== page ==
Of course, you probably don’t buy lumber by the thousand board feet. And neither do I. But the prices you’ll pay at the local hardware store will generally reflect these increases. (From my own experience as a DIYer, I can tell you that the price of an 8-foot 2×4 was around $2-3 before the pandemic. But today, that same piece of lumber is $8.37!)
When will lumber prices go down?
According to the latest market data, lumber prices have already started to decline.
This is a good signal that the bubble may have burst. But even as prices drop below the $1,000 threshold, experts warn it could take years for lumber to reach pre-pandemic levels of around $400 per thousand board feet. So you can likely expect to pay more for the immediate future.
How does the cost of lumber impact home prices?
According to Modular Today, framing is the most expensive part of building a new home – totaling about $28,000 (or 15%) of the building materials and specialized labor it costs for the average new house construction.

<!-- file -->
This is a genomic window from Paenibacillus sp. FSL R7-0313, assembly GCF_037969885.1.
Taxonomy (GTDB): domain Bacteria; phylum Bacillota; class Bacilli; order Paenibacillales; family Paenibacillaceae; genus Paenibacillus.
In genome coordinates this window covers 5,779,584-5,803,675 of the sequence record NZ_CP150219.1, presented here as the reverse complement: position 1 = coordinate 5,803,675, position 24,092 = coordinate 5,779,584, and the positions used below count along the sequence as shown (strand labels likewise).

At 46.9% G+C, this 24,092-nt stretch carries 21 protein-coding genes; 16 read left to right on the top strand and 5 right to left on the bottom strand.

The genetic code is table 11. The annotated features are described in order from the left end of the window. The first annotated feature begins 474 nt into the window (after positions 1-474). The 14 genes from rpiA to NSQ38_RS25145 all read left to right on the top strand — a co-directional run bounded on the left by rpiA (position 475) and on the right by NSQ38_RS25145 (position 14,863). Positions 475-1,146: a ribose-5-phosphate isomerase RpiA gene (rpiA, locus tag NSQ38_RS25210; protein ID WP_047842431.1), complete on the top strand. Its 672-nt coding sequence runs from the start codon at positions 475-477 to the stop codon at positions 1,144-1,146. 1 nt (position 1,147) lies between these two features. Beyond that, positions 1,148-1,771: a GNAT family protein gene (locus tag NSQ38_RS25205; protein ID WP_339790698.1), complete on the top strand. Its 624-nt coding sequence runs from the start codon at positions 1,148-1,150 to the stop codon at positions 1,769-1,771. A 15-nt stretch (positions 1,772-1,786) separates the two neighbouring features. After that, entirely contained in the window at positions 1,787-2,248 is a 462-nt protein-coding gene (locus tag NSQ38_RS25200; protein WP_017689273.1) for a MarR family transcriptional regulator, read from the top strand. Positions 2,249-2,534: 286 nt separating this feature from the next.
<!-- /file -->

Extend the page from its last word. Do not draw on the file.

When lumber prices jump as drastically as they have over the past year, those increases get passed along to the consumer. In fact, CNBC reports that lumber prices have added $36,000 to the price of building a new home over the past year. And that’s when – or if – builders can get the inventory they need.
But it’s not just new homebuyers who are bearing this burden. The shortage of new homes has also been credited for fueling the increase of used home prices.
Home insurance and lumber prices
There are a few obvious implications for these sky-high lumber costs. First, if you’re planning to buy a home in the near future, you should expect to pay more. The same is true for any home improvement projects that require wood materials.
But there’s another less-apparent way lumber costs may impact you: through your homeowners insurance.